The spring action of the insert is one advantage of using a helical coil. With conventional bolts, more than 75 percent of the load is carried by the first three threads of the assembly. The helical coil insert transfers shear stress into radial loading over the entire length of the insert. The result is a much stronger bond than you would get with drilling and tapping.

    Helical coils are used in various applications, including manufacturing, electrical engineering, aerospace, medical devices, telecommunications, and more. A common example in the automotive industry is repairing an engine cylinder head; often, over-torquing or cross-threading of spark plugs will require a coil to repair the pre-drilled threads. Because they retain a tight seal, helical coils are particularly useful for gear housings, drills, printing presses, and machinery that generates continuous vibration.

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    Free-Running vs. Screw-Locking Inserts

    In addition to deciding about tanged versus tang-free helical coils, there are other helical insert design choices to consider. Each type of helical insert is designed for different applications.

    Free-running helical coils, for example, are extremely flexible inserts designed so that each coil in the helical insert can independently adjust to the fastener threads. This enables more surface contact between the coil and the parent materials, which creates a stronger and more reliable seal because the load is evenly distributed. One of the advantages of using a helical insert is that it increases fastener strength and longevity. Free-running coil inserts reduce stress and fatigue while maximizing thread strength and increasing reliability. Free-running helical inserts are available in both tanged and tang-free designs.

    Screw-locking helical inserts provide added strength. In a screw-locking insert, the coil includes one or more straight segments. When the bolt is inserted, these segments flex outward, placing added pressure on the bolt thread and the walls of the drill hole. These locking coils make for even stronger, longer-lasting connections.

    Typically, these types of coils are made from stainless steel, which makes the coil thread corrosion-resistant and extends the life of the fastener assembly. Because they are designed for critical applications such as transportation and aerospace manufacturing, these inserts also can withstand extreme temperatures, from -320° to +800° Fahrenheit.

    Top Types of Helical Inserts

    There are various helical coil manufacturers, and we carry inserts from two of the top manufacturers:

    Recoil® 

    The Recoil helical coils from Arconic Fastening Systems are manufactured in standard sizes for thread forms measured in both centimeters and inches. Recoil helical coils are generally made from stainless steel and available in standard free-running or screw lock types. In addition to stainless steel, Recoil helical coils are available in nickel alloy for high temperature applications, phosphor bronze for electrical bonding joints, Nimonic 90 nickel-chromium-cobalt alloy, and Nitronic 60 chromium-nickel alloy.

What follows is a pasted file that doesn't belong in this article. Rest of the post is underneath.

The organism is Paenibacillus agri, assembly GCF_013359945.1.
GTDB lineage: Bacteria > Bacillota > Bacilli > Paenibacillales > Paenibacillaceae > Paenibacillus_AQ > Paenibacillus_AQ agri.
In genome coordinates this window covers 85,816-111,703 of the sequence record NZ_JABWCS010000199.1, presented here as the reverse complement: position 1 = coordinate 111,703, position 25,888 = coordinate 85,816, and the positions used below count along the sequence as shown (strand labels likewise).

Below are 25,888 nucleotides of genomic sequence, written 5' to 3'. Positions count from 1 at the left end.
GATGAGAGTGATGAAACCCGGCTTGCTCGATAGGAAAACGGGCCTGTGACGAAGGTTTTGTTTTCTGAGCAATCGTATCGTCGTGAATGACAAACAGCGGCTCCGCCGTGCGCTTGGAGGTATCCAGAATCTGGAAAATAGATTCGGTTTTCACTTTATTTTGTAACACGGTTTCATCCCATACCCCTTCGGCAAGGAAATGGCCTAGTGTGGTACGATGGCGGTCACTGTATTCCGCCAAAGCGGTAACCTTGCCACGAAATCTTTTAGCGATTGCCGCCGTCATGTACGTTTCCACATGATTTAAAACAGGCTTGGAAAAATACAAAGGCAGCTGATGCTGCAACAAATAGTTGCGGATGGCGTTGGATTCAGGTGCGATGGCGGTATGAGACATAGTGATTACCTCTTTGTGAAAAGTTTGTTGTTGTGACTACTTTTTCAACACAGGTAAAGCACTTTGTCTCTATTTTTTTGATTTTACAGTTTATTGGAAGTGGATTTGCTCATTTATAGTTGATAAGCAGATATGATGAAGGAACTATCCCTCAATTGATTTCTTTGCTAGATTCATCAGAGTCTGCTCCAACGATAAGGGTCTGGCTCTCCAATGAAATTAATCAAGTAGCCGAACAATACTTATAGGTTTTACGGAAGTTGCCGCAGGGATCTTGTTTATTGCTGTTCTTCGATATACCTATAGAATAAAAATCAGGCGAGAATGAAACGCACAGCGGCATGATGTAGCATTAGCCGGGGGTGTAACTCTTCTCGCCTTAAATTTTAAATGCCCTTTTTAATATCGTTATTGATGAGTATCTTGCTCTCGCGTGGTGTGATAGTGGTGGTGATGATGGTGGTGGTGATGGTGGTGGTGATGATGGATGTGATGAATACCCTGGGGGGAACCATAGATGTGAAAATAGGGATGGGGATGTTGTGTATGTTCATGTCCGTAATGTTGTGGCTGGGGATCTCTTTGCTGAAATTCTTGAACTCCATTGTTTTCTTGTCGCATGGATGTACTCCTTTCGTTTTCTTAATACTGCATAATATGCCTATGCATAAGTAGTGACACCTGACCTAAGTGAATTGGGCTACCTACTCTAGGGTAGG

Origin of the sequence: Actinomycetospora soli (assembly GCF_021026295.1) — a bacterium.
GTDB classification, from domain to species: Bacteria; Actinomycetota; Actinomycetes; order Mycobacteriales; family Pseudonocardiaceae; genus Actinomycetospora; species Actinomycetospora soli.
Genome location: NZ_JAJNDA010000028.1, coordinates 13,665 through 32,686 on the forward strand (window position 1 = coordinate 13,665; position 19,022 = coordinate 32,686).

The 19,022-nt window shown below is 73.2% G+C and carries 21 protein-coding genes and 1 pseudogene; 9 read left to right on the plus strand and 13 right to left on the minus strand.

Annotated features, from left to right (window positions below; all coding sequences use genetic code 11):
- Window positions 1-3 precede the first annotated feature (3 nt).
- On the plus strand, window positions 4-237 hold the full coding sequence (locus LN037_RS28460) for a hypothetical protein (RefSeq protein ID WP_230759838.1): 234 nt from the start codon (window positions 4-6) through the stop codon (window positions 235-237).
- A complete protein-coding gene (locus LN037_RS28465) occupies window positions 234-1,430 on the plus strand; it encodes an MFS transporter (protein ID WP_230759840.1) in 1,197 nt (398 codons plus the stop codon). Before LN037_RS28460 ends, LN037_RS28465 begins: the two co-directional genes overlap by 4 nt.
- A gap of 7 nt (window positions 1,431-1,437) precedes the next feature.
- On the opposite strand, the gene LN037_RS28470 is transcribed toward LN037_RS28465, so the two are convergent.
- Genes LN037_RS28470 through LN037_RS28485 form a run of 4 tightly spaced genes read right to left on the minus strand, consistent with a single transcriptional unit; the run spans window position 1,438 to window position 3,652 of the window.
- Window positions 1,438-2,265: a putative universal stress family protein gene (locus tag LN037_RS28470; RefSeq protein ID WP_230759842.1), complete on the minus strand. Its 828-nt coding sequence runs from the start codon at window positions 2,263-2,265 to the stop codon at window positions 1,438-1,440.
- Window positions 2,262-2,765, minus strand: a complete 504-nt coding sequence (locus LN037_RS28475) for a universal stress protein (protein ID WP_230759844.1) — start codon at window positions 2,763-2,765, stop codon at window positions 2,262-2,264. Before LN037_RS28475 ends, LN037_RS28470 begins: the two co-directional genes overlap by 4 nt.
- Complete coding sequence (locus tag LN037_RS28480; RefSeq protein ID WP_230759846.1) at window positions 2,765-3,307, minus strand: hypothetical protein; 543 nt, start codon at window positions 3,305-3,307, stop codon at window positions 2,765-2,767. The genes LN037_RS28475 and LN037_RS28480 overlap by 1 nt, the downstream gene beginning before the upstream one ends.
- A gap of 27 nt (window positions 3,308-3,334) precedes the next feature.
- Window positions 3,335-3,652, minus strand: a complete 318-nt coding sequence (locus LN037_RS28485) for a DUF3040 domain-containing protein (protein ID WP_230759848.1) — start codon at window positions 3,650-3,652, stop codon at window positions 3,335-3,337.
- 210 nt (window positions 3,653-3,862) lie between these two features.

There are a number of driver tools available for the Recoil helical coils, including the REC-20 Battery Driver, a lightweight, portable, battery-powered thread-insert driver for hard-to-reach tapped holes. This driver tool is ideal for small production and repair applications and features high and low speeds, forward and reverse directions, and a clutch torque controller. The REC-12US Electric Driver is a lightweight, handheld unit for tanged and tang-free coils, with two speeds and an auto-reverse function, ideal for low- or high-volume production. The REC-10K Air Driver can handle tanged and tang-free inserts and uses an air motor with small and large adapters. Recoil drivers are versatile and can handle virtually any job.

    Kato CoilThread

    Kato Fastening Systems has been making helical coil inserts since the 1970s. Available in tanged and tang-free versions, the Kato CoilThread is made of cold-rolled stainless steel with a tensile strength of 200,000 psi. These helical coils are designed to resist corrosion and can be used at operating temperatures ranging from -320° to +800° Fahrenheit. Kato coil inserts also come in a wide range of materials and coatings for any job. 

    For installation, Kato has the Kato Hex Electric (KHE) tool, designed for medium- to high-volume applications. It can drive both tanged and tang-free CoilThread inserts and has a quick-connect keyless chuck system as well as auto reverse to cut installation time. Kato also offers the Prewinder Air (KPA) tool, which can be used with tanged and tang-free strip-feed belts for high-volume applications. The Kato Prewinder Electric (KPE) tool is an electric version, and there is also a wide variety of hand tools. 

    If you are looking for quality helical coils for manufacturing, installations, or repairs, we have a wide range of helical coils and installation tools for any application. Feel free to contact one of our experts to learn more about our comprehensive line of helical coils.

    This article was updated in April 2021.